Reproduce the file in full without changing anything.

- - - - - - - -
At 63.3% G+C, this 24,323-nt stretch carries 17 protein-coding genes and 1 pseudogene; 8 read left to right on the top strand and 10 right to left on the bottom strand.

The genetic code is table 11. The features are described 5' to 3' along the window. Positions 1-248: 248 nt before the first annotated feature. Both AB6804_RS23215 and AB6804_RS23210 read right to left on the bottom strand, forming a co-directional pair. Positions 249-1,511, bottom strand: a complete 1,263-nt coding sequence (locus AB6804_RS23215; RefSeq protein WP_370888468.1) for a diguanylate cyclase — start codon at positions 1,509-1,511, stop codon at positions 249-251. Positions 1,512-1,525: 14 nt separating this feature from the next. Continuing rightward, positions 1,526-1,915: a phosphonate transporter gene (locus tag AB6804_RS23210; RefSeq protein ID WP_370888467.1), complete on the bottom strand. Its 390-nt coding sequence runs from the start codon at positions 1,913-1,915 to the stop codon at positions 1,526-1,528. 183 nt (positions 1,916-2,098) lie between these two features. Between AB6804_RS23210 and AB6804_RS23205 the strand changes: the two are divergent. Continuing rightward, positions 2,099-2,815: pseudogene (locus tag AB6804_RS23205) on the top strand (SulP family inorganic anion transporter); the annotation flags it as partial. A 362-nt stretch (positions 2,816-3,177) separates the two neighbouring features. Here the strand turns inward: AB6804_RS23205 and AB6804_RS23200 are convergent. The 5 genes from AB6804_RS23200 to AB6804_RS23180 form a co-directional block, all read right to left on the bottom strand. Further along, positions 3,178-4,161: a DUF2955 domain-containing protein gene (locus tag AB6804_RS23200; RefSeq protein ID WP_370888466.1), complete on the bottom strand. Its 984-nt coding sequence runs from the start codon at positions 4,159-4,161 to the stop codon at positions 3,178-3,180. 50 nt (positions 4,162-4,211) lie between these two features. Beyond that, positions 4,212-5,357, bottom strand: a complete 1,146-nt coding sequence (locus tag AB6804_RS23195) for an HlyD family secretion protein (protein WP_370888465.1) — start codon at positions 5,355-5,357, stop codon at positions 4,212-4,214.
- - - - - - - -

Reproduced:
At 63.3% G+C, this 24,323-nt stretch carries 17 protein-coding genes and 1 pseudogene; 8 read left to right on the top strand and 10 right to left on the bottom strand.

The genetic code is table 11. The features are described 5' to 3' along the window. Positions 1-248: 248 nt before the first annotated feature. Both AB6804_RS23215 and AB6804_RS23210 read right to left on the bottom strand, forming a co-directional pair. Positions 249-1,511, bottom strand: a complete 1,263-nt coding sequence (locus AB6804_RS23215; RefSeq protein WP_370888468.1) for a diguanylate cyclase — start codon at positions 1,509-1,511, stop codon at positions 249-251. Positions 1,512-1,525: 14 nt separating this feature from the next. Continuing rightward, positions 1,526-1,915: a phosphonate transporter gene (locus tag AB6804_RS23210; RefSeq protein ID WP_370888467.1), complete on the bottom strand. Its 390-nt coding sequence runs from the start codon at positions 1,913-1,915 to the stop codon at positions 1,526-1,528. 183 nt (positions 1,916-2,098) lie between these two features. Between AB6804_RS23210 and AB6804_RS23205 the strand changes: the two are divergent. Continuing rightward, positions 2,099-2,815: pseudogene (locus tag AB6804_RS23205) on the top strand (SulP family inorganic anion transporter); the annotation flags it as partial. A 362-nt stretch (positions 2,816-3,177) separates the two neighbouring features. Here the strand turns inward: AB6804_RS23205 and AB6804_RS23200 are convergent. The 5 genes from AB6804_RS23200 to AB6804_RS23180 form a co-directional block, all read right to left on the bottom strand. Further along, positions 3,178-4,161: a DUF2955 domain-containing protein gene (locus tag AB6804_RS23200; RefSeq protein ID WP_370888466.1), complete on the bottom strand. Its 984-nt coding sequence runs from the start codon at positions 4,159-4,161 to the stop codon at positions 3,178-3,180. 50 nt (positions 4,162-4,211) lie between these two features. Beyond that, positions 4,212-5,357, bottom strand: a complete 1,146-nt coding sequence (locus tag AB6804_RS23195) for an HlyD family secretion protein (protein WP_370888465.1) — start codon at positions 5,355-5,357, stop codon at positions 4,212-4,214.